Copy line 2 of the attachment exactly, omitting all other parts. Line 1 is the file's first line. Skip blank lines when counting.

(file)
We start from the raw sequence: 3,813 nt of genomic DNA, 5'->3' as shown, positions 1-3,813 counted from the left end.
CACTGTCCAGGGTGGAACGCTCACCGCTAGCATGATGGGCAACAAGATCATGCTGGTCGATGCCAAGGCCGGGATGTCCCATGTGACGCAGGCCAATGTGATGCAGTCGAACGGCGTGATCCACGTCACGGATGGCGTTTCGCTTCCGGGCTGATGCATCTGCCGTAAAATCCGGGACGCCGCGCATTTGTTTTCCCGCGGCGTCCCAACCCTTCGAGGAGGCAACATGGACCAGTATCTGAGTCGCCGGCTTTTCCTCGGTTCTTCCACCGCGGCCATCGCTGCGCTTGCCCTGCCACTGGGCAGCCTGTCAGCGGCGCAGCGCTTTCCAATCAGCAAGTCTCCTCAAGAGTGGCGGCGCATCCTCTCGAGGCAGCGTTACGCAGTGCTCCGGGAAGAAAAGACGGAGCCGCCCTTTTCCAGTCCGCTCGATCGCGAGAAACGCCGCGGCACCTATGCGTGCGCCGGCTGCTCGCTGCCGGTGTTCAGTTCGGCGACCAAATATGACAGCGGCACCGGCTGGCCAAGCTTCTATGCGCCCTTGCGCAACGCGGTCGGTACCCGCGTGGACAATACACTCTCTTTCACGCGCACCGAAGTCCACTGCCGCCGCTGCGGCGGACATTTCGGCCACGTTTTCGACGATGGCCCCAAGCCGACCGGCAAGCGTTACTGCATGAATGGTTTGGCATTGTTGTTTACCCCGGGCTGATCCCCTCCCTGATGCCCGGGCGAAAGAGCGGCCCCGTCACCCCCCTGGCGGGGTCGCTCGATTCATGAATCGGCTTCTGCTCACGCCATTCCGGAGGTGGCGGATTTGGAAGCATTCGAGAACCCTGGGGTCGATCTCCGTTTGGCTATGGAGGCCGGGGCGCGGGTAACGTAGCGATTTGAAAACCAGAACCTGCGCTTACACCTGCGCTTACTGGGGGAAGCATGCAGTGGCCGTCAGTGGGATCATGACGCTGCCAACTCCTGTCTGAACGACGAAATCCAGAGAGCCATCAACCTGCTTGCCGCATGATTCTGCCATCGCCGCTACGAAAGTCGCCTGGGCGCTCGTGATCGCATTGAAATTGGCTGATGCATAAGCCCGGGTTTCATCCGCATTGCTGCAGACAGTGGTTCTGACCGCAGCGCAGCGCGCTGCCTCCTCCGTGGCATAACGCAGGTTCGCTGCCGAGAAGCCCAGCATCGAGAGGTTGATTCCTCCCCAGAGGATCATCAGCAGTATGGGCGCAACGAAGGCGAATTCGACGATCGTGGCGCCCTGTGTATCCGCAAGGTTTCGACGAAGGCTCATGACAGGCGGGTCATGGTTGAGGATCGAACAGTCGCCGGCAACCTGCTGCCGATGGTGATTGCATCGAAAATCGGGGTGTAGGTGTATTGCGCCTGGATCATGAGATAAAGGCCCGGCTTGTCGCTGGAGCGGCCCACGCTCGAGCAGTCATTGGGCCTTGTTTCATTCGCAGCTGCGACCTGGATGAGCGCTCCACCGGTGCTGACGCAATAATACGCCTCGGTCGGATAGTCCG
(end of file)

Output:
CACTGTCCAGGGTGGAACGCTCACCGCTAGCATGATGGGCAACAAGATCATGCTGGTCGATGCCAAGGCCGGGATGTCCCATGTGACGCAGGCCAATGTGATGCAGTCGAACGGCGTGATCCACGTCACGGATGGCGTTTCGCTTCCGGGCTGATGCATCTGCCGTAAAATCCGGGACGCCGCGCATTTGTTTTCCCGCGGCGTCCCAACCCTTCGAGGAGGCAACATGGACCAGTATCTGAGTCGCCGGCTTTTCCTCGGTTCTTCCACCGCGGCCATCGCTGCGCTTGCCCTGCCACTGGGCAGCCTGTCAGCGGCGCAGCGCTTTCCAATCAGCAAGTCTCCTCAAGAGTGGCGGCGCATCCTCTCGAGGCAGCGTTACGCAGTGCTCCGGGAAGAAAAGACGGAGCCGCCCTTTTCCAGTCCGCTCGATCGCGAGAAACGCCGCGGCACCTATGCGTGCGCCGGCTGCTCGCTGCCGGTGTTCAGTTCGGCGACCAAATATGACAGCGGCACCGGCTGGCCAAGCTTCTATGCGCCCTTGCGCAACGCGGTCGGTACCCGCGTGGACAATACACTCTCTTTCACGCGCACCGAAGTCCACTGCCGCCGCTGCGGCGGACATTTCGGCCACGTTTTCGACGATGGCCCCAAGCCGACCGGCAAGCGTTACTGCATGAATGGTTTGGCATTGTTGTTTACCCCGGGCTGATCCCCTCCCTGATGCCCGGGCGAAAGAGCGGCCCCGTCACCCCCCTGGCGGGGTCGCTCGATTCATGAATCGGCTTCTGCTCACGCCATTCCGGAGGTGGCGGATTTGGAAGCATTCGAGAACCCTGGGGTCGATCTCCGTTTGGCTATGGAGGCCGGGGCGCGGGTAACGTAGCGATTTGAAAACCAGAACCTGCGCTTACACCTGCGCTTACTGGGGGAAGCATGCAGTGGCCGTCAGTGGGATCATGACGCTGCCAACTCCTGTCTGAACGACGAAATCCAGAGAGCCATCAACCTGCTTGCCGCATGATTCTGCCATCGCCGCTACGAAAGTCGCCTGGGCGCTCGTGATCGCATTGAAATTGGCTGATGCATAAGCCCGGGTTTCATCCGCATTGCTGCAGACAGTGGTTCTGACCGCAGCGCAGCGCGCTGCCTCCTCCGTGGCATAACGCAGGTTCGCTGCCGAGAAGCCCAGCATCGAGAGGTTGATTCCTCCCCAGAGGATCATCAGCAGTATGGGCGCAACGAAGGCGAATTCGACGATCGTGGCGCCCTGTGTATCCGCAAGGTTTCGACGAAGGCTCATGACAGGCGGGTCATGGTTGAGGATCGAACAGTCGCCGGCAACCTGCTGCCGATGGTGATTGCATCGAAAATCGGGGTGTAGGTGTATTGCGCCTGGATCATGAGATAAAGGCCCGGCTTGTCGCTGGAGCGGCCCACGCTCGAGCAGTCATTGGGCCTTGTTTCATTCGCAGCTGCGACCTGGATGAGCGCTCCACCGGTGCTGACGCAATAATACGCCTCGGTCGGATAGTCCG